Freedom School Partners are making a difference for those in need
by Rick Jones | Presbyterian News Service
Literacy skills, character strengths and a community that believes in success. Those are the three fundamental components behind the Children’s Defense Fund Freedom Schools Program, a summer literacy initiative with a focus on children who need, but cannot afford summer learning opportunities.
In Charlotte, N.C., the local organization Freedom Schools Partners works with a number of organizations to provide Freedom Schools across the city. C.N. Jenkins Memorial Presbyterian Church is one of nearly 20 churches and organizations participating, and is the only African American Presbyterian church involved in the program.
“This is a six-week literacy based program targeted for students who attend public schools in Charlotte and have been identified as low performing and at-risk students in their schools,” said Doris Boyd, ruling elder at C.N. Jenkins. “The church serves a diversified population of 45-50 students from kindergarten through eighth grade.”
Each summer, C.N. Jenkins recruits approximately 75 volunteers for Freedom Schools. The teacher/student ratio is 1:10 with five classrooms. College students with a passion and commitment to help children are employed as interns and teachers. Each intern undergoes 90 hours of training on curriculum delivery, classroom management and youth development before they step into a class.
Parents are also encouraged to be a part of the program through workshops and volunteer opportunities. Boyd said church members support the program through the giving of their time, talents and treasures. Members of various organizations also prepare and serve a hot breakfast weekly.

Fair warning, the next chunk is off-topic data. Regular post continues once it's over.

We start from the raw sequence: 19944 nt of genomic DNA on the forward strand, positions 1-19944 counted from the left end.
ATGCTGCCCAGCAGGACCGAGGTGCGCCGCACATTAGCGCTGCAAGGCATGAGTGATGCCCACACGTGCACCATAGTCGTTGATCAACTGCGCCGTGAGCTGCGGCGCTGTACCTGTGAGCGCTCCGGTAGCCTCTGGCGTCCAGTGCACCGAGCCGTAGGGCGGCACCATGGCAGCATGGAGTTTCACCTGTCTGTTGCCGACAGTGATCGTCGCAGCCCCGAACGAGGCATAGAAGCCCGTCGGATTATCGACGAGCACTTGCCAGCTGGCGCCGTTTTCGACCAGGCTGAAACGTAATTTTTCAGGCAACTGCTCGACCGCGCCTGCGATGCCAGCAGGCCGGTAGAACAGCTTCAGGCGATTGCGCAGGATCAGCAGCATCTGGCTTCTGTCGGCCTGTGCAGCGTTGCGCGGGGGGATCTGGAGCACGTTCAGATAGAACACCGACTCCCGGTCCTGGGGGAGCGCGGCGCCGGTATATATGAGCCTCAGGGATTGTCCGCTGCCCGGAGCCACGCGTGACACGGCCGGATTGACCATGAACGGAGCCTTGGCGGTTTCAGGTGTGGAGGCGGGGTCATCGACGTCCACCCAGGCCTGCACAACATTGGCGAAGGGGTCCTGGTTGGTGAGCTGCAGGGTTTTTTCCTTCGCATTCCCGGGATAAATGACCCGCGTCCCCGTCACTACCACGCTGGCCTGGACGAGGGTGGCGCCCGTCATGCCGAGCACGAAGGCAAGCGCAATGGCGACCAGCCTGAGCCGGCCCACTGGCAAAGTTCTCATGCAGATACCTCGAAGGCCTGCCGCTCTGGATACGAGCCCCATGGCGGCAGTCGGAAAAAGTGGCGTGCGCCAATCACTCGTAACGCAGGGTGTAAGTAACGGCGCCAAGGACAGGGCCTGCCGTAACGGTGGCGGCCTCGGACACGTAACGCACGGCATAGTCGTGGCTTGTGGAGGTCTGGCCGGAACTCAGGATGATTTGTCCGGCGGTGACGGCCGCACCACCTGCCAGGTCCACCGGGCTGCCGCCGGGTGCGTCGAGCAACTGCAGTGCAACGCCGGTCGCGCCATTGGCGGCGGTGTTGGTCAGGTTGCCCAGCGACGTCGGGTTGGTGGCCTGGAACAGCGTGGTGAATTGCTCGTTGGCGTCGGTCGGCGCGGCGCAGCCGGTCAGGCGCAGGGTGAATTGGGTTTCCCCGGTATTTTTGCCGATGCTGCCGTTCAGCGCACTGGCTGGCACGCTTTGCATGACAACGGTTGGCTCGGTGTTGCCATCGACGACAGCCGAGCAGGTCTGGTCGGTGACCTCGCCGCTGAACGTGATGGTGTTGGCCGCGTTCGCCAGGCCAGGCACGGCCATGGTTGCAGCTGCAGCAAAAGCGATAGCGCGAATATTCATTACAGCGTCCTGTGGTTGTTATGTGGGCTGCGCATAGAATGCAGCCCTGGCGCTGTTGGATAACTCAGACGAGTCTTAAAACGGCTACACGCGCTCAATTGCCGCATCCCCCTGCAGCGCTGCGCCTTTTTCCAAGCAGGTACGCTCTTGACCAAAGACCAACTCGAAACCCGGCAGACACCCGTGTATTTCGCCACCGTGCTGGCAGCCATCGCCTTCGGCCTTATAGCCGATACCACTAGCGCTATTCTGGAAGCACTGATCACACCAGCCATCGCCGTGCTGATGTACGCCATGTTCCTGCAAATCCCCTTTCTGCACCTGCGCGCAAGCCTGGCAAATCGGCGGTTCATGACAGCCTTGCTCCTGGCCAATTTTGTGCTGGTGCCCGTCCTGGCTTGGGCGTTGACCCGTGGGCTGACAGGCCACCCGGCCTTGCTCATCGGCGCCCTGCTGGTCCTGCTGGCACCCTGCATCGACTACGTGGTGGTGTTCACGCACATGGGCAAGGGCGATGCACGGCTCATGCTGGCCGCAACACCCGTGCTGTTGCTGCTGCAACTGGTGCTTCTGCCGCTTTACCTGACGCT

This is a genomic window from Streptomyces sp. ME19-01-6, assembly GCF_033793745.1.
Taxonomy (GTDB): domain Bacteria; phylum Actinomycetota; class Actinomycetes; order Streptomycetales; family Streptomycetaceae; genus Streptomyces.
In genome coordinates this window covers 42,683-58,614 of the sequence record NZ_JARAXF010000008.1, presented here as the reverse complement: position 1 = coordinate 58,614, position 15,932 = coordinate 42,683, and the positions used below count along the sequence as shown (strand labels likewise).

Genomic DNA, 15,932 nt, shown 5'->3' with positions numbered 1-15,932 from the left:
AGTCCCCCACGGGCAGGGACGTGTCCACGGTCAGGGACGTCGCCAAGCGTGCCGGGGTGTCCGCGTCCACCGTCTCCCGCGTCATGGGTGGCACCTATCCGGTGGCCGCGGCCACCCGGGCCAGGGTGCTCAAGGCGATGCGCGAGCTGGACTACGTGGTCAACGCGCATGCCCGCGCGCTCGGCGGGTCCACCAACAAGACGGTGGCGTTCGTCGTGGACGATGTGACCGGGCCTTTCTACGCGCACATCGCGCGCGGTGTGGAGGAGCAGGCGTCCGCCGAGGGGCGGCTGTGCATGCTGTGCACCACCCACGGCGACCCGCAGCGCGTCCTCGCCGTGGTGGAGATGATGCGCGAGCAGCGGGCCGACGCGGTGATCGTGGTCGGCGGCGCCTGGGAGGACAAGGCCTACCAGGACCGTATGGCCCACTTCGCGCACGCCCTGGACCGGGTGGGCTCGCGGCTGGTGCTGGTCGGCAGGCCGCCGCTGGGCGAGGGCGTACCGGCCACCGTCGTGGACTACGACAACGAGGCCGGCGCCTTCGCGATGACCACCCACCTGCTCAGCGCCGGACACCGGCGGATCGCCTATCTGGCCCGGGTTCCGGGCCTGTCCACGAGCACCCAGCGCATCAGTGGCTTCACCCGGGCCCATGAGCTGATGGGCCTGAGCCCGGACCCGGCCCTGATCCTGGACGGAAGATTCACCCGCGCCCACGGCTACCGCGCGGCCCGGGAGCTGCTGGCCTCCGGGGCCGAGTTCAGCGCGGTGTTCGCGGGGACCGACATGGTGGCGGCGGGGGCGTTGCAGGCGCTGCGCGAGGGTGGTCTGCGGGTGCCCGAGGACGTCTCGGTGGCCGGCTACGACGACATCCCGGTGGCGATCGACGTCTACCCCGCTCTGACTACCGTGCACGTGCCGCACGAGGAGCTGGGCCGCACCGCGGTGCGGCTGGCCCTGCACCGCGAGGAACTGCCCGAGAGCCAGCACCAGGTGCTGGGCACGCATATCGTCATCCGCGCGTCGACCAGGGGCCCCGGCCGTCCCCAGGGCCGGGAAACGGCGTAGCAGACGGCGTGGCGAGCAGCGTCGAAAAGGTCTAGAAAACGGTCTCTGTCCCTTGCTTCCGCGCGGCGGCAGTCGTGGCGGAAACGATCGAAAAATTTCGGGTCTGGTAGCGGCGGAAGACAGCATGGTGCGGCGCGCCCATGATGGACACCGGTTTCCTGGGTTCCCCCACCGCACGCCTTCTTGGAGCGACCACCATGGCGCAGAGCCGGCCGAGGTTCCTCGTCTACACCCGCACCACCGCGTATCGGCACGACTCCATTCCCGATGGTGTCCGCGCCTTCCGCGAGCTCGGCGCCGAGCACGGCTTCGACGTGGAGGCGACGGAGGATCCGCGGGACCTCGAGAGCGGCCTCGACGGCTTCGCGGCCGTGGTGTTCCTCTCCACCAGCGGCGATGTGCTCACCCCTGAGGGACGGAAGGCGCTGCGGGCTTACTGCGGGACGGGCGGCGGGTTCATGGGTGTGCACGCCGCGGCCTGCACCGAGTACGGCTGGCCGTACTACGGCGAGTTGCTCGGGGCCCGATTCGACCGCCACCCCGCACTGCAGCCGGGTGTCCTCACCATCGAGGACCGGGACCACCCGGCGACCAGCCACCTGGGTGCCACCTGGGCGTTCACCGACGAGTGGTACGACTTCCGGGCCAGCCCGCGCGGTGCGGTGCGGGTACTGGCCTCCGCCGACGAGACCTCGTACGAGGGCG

“Students are fed breakfast, lunch and a snack. Also, members volunteer as chaperones for field trips to local museums, pools, theaters and parks,” added Boyd. “Guests from the community come to read aloud to the students daily, and activity leaders share skills such as a hobby or motivational speech. Members also assist with parent meetings by welcoming parents as well as preparing and serving dinner.”
The church, like other Freedom School Partners, also provides transportation for the students to and from the program.
“The six-week Freedom School program prevents students from being a victim of summer learning loss,” said Boyd. “It is magical. It works and is contagious.”
The University of North Carolina-Charlotte conducted research on the Freedom School Program and found that a majority of participating students improve their ability to read during the summer months, while students who do not participate tend to lose ground. Last year, more than 1,200 students participated in the program across Charlotte.
The “Educate a Child, Transform the World” campaign is a joint effort of Presbyterian World Mission and Compassion, Peace and Justice. By joining with its partners throughout the US and the world, the PC(USA) has set a goal of providing quality education for 1 million children by the year 2020.
Donate to the national campaign to help provide early childhood education and decrease dropout rates.
Donate to the international campaign to address the shortage of well-trained teachers and to provide infrastructure, learning resources, access, safety, and security at schools.
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